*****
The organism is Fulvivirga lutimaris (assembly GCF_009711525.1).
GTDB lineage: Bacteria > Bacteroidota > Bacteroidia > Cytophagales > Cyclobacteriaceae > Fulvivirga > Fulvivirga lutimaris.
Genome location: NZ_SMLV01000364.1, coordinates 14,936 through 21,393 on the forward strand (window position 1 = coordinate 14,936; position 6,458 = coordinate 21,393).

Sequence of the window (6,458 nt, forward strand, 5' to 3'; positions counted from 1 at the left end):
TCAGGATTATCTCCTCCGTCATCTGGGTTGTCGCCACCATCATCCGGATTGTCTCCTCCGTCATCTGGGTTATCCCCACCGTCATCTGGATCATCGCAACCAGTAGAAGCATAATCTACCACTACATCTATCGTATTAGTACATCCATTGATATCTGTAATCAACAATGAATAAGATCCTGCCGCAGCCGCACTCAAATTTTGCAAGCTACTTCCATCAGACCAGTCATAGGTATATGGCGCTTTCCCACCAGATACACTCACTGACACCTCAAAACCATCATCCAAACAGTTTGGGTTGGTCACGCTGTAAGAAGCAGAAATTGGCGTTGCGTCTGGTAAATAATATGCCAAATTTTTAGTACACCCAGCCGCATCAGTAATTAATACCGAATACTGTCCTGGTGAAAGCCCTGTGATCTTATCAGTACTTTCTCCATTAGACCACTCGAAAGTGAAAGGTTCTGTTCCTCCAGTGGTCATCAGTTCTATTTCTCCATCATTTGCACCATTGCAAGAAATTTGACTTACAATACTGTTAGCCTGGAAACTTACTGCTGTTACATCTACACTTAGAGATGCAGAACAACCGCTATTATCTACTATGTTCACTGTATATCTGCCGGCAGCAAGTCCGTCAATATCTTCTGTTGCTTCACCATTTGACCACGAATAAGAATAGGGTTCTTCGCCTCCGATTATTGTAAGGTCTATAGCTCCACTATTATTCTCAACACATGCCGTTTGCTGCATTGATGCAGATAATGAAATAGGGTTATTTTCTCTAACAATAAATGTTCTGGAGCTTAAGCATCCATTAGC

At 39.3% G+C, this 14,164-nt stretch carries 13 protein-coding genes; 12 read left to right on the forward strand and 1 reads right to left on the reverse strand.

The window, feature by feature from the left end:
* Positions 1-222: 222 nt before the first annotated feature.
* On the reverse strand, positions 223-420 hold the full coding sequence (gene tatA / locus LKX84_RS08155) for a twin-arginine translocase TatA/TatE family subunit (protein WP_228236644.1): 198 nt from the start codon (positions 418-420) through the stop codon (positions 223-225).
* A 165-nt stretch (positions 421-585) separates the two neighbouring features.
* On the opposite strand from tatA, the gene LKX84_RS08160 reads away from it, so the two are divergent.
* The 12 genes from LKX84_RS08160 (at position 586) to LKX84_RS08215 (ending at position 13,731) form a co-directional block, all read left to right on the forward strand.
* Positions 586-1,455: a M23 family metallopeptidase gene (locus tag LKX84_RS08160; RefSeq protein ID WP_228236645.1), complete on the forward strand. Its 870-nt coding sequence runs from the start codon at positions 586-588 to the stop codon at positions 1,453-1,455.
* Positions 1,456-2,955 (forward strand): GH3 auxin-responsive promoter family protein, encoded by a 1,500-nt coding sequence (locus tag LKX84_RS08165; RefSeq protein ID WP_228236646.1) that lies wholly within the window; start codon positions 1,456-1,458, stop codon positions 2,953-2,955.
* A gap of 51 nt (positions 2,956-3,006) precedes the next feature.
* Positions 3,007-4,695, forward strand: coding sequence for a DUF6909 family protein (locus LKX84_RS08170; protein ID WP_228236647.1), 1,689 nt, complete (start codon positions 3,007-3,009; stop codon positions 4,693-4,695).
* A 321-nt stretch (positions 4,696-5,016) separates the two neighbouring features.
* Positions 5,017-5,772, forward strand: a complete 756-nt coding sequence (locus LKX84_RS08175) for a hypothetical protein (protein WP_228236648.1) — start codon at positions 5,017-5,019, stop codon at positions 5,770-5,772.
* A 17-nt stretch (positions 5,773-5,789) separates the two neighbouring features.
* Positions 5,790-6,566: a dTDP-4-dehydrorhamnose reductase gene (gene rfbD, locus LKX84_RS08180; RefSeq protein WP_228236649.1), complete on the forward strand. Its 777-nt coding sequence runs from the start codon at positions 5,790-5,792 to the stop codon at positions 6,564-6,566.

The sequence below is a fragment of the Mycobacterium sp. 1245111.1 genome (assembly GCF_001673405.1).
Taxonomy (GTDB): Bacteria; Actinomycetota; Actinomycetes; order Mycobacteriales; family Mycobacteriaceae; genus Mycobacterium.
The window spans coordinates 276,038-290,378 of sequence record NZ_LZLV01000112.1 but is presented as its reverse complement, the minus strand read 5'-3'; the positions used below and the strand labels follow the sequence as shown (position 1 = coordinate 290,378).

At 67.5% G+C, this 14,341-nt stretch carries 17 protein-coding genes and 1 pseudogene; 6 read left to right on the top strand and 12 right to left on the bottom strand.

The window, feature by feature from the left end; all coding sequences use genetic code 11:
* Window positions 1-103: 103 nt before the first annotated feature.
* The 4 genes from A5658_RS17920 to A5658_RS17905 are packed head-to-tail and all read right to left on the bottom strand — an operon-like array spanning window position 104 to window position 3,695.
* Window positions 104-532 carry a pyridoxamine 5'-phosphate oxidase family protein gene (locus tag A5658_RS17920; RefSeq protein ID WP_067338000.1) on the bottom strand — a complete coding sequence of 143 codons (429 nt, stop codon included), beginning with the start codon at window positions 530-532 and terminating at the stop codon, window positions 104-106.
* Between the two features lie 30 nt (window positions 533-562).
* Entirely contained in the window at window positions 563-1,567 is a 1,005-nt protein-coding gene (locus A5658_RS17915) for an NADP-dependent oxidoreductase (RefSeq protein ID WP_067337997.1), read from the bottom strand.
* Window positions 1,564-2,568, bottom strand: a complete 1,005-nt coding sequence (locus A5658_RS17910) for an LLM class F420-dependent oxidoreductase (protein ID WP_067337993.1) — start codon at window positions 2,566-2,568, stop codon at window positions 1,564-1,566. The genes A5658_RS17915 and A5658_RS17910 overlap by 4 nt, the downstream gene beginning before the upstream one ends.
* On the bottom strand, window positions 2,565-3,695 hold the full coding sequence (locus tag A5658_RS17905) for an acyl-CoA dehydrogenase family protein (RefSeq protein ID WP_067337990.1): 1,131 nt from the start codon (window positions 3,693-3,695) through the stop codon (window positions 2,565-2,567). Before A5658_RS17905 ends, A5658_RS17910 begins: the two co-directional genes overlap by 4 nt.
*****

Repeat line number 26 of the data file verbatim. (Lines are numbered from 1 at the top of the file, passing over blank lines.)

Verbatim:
* Window positions 1-103: 103 nt before the first annotated feature.